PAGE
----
AIDS stands for acquired immunodeficiency syndrome. AIDSis the final stage of HIV infection, and not everyone who has HIV advances to this stage.

AIDS is the stage of infection that occurs when your immune system is badly damaged and you become vulnerable to opportunistic infections.

When the number of your CD4 cells falls below 200 cells per cubic millimeter of blood (200 cells/ mm3), you are considered to have progressed to AIDS. (Normal CD4 counts are between 500 and 1,600 cells/ mm3.) You can also be diagnosed with AIDS if you develop one or more opportunistic infections, regardless of your CD4 count.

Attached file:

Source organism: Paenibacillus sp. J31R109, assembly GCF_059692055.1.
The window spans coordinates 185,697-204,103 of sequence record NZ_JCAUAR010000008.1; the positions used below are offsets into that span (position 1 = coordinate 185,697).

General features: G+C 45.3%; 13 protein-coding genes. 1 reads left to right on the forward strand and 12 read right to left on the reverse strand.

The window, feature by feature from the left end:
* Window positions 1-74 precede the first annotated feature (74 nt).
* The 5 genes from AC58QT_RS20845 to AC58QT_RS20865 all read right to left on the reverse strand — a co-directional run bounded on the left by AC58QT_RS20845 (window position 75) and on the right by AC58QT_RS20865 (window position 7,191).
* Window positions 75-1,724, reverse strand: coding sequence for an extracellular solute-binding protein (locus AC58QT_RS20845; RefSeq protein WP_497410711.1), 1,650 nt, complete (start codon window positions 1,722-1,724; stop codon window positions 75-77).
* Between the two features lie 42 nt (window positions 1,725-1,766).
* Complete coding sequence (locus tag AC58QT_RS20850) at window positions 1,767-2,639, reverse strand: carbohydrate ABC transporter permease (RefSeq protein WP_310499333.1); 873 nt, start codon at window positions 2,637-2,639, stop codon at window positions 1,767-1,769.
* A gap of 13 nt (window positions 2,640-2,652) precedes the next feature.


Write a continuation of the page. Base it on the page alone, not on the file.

Without treatment, people who are diagnosed with AIDS typically survive about 3 years. Once someone has a dangerous opportunistic illness, life expectancy without treatment falls to about 1 year. People with AIDS need medical treatment to prevent death.


Scientists identified a type of chimpanzee in Central Africa as the source of HIV infection in humans.

They believe that the chimpanzee version of the immunodeficiency virus (called simian immunodeficiency virus, or SIV) most likely was transmitted to humans and mutated into HIV when humans hunted these chimpanzees for meat and came into contact with their infected blood. 

Studies show that HIV may have jumped from apes to humans as far back as the late 1800s.

Over decades, the virus slowly spread across Africa and later into other parts of the world. We know that the virus has existed in the United States since at least the mid- to late 1970s.